T-Mobile says cyberattack impacted more customer data than initially thought

Data on millions of additional customers was also compromised, T-Mobile said.

T-Mobile revealed Friday that the personal data of more than 5 million additional customers was compromised in the recent cyber attack, bringing the total number of people impacted to over 50 million.

The company revealed earlier this week that it was the victim of a "highly sophisticated cyberattack," and that the data of millions of current and prospective customers -- including names and social security numbers -- had been compromised. The company reiterated on Friday that it has no indication any of the stolen files include financial information or credit and debit card information.

"We previously reported information from approximately 7.8 million current T-Mobile postpaid customer accounts that included first and last names, date of birth, SSN, and driver’s license/ID information was compromised," the company said Friday, adding that it also determined phone numbers and IMEI and IMSI information (identifier numbers associated with a mobile phone) were also compromised. "Additionally, we have since identified another 5.3 million current postpaid customer accounts that had one or more associated customer names, addresses, date of births, phone numbers, IMEIs and IMSIs illegally accessed."

The company said the additional accounts, however, did not have any social security numbers or driver's license information compromised.

"We also previously reported that data files with information from about 40 million former or prospective T-Mobile customers, including first and last names, date of birth, SSN, and driver’s license/ID information, were compromised," the company added. "We have since identified an additional 667,000 accounts of former T-Mobile customers that were accessed with customer names, phone numbers, addresses and dates of birth compromised."

Similarly, the company said social security numbers or driver's license information for the additional batch of accounts was not accessed.

The mobile carrier said the investigation remains ongoing, but they are confident the access point used by hackers to access their networks has been closed off.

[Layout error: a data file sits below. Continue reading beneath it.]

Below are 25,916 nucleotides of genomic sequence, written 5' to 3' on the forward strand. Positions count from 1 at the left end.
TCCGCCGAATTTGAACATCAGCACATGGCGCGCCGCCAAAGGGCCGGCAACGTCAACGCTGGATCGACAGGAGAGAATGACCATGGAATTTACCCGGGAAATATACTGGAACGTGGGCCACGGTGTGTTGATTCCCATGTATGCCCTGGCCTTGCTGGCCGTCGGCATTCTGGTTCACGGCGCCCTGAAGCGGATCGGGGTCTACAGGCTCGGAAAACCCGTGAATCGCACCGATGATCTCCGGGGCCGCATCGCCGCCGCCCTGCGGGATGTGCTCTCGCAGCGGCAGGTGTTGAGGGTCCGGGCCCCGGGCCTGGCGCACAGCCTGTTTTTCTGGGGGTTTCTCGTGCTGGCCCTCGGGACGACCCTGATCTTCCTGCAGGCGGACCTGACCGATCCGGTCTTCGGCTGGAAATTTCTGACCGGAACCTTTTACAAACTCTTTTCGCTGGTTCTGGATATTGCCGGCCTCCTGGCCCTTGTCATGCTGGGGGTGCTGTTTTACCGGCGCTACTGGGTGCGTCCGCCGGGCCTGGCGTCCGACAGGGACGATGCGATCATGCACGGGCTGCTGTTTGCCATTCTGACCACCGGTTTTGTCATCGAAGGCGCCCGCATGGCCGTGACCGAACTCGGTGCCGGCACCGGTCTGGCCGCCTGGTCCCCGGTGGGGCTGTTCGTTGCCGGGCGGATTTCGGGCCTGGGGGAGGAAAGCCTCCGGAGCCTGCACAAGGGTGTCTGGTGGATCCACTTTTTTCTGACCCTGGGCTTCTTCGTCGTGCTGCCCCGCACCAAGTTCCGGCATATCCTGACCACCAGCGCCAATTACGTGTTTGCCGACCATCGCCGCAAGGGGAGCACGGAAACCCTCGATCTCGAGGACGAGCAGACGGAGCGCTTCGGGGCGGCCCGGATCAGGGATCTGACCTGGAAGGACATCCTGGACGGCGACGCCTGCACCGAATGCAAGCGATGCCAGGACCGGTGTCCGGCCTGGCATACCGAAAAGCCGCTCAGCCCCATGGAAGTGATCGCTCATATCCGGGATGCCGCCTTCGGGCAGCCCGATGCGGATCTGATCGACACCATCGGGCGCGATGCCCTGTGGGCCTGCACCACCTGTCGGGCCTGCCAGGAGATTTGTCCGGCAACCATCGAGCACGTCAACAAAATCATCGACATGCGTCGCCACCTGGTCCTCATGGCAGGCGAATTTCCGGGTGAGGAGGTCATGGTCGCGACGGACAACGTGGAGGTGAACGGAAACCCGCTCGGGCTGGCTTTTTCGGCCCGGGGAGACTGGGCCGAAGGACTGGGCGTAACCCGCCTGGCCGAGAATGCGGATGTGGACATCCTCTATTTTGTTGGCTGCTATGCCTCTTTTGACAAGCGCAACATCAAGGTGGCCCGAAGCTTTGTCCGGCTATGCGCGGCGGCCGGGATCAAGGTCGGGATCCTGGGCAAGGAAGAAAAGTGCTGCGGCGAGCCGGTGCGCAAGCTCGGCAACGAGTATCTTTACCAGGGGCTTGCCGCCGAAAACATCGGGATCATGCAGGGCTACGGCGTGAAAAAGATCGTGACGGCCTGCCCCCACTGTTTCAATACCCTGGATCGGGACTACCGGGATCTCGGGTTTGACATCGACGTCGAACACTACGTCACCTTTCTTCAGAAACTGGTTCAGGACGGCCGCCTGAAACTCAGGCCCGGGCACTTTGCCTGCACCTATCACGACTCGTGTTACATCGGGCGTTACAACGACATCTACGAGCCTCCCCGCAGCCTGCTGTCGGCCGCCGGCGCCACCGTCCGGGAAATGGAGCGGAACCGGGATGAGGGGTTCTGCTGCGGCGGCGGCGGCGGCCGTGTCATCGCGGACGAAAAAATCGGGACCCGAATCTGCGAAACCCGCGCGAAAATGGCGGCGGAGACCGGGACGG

T-Mobile said it is offering support to those impacted by the data breach by offering two years of free identity protection services with McAfee's ID Theft Protection Service, sharing best practices and security steps that can be taken and recommending customers sign up for a free scam-blocking protection.

The company also published a customer support landing page with further information on the data breach.

"As we support our customers, we have worked diligently to enhance security across our platforms and are collaborating with industry-leading experts to understand additional immediate and longer-term next steps," the company said. "We also remain committed to transparency as this investigation continues and will continue to provide updates if new information becomes available that impacts those affected or causes the details above to change or evolve."

The massive breach at the mobile carrier comes amid a spate of recent high-profile cybersecurity attacks on firms big and small -- raising concerns from many that no company is immune.

In the wake of the Colonial Pipeline ransomware attack that forced a multiday shutdown of a massive East Coast fuel conduit, President Joe Biden signed an executive order aimed at modernizing the federal government's response to cyberattacks.

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